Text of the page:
Scrolling down though we did see the option and that really brightened up our day. UNFORTUNATELY… Google withdrew some of the permissions it allowed app devs and one of those pertained to some of the features the app utilized. This means we can’t test it. Anything from lollipop and above is not going to work with this app unless you own a rooted phone. Had to uninstall.
Data Usage (3)
The blue layout reminded us of Windows Phone—sad really that there won’t be any more developed. Surface tablets are another story… getting back to the topic at hand. There is A LOT that is similar or the same with DATA STATUS. If I had to reflect on it, I would say that the dev got the idea from Data Status though the redundant information’s been sheared from the interface. Beyond setting data limits and alarms not much else seems to be that different than setting your data usage from the settings within android.
Data Usage Monitor (3)
Beyond the ad at the bottom of the free version we had an open mind. After all it’s only a data monitor app right? Much of the options were redundant—again we see a stripped down version of what we would expect to find in any standard application.
NOTE: While we support application developers in their work and the rates they need to remain afloat economically, we do not support the practice of bait and switch. A similar vein that runs through many of the free apps are descriptions that generalize the idea that there are in-app payments for additional features. This is not the problem. The problem is charging for “features” that we are used to seeing included. A nominal add free version or unlimited future license would be awesome. We allow you to make your own decisions should you wish to download certain applications.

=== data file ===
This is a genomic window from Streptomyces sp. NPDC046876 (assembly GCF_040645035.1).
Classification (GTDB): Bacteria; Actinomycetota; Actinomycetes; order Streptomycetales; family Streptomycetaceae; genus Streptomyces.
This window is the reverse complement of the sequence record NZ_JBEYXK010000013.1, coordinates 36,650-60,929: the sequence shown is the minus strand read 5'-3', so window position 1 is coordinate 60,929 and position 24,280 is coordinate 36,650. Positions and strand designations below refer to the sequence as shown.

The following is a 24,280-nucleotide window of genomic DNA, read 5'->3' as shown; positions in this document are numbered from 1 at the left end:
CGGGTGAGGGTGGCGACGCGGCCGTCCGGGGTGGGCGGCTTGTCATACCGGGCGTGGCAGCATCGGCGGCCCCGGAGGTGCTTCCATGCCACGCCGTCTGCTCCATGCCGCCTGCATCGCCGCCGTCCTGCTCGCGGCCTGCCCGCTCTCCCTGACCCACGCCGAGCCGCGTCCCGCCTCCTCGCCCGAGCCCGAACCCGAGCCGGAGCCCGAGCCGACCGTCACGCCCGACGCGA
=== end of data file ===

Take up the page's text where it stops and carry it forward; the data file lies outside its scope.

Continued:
On one page we find, Premium Options and include, a Status Bar Ticket (We think they meant to say “Ticker”) for 2.00. A widget “ticket” for 2.00. Ad hide ticket (OK maybe they mean ticket) 2.00. At the end of this list we have a Premium ticket for 5.00 that includes all features. There was some sort of free credit program with visits to sponsor sites but we didn’t bother paying attention after this purchase list.
The most useful aspects of this app were for purchase. We think it should have said so at the start.
Mobile Counter|Data Usage (2)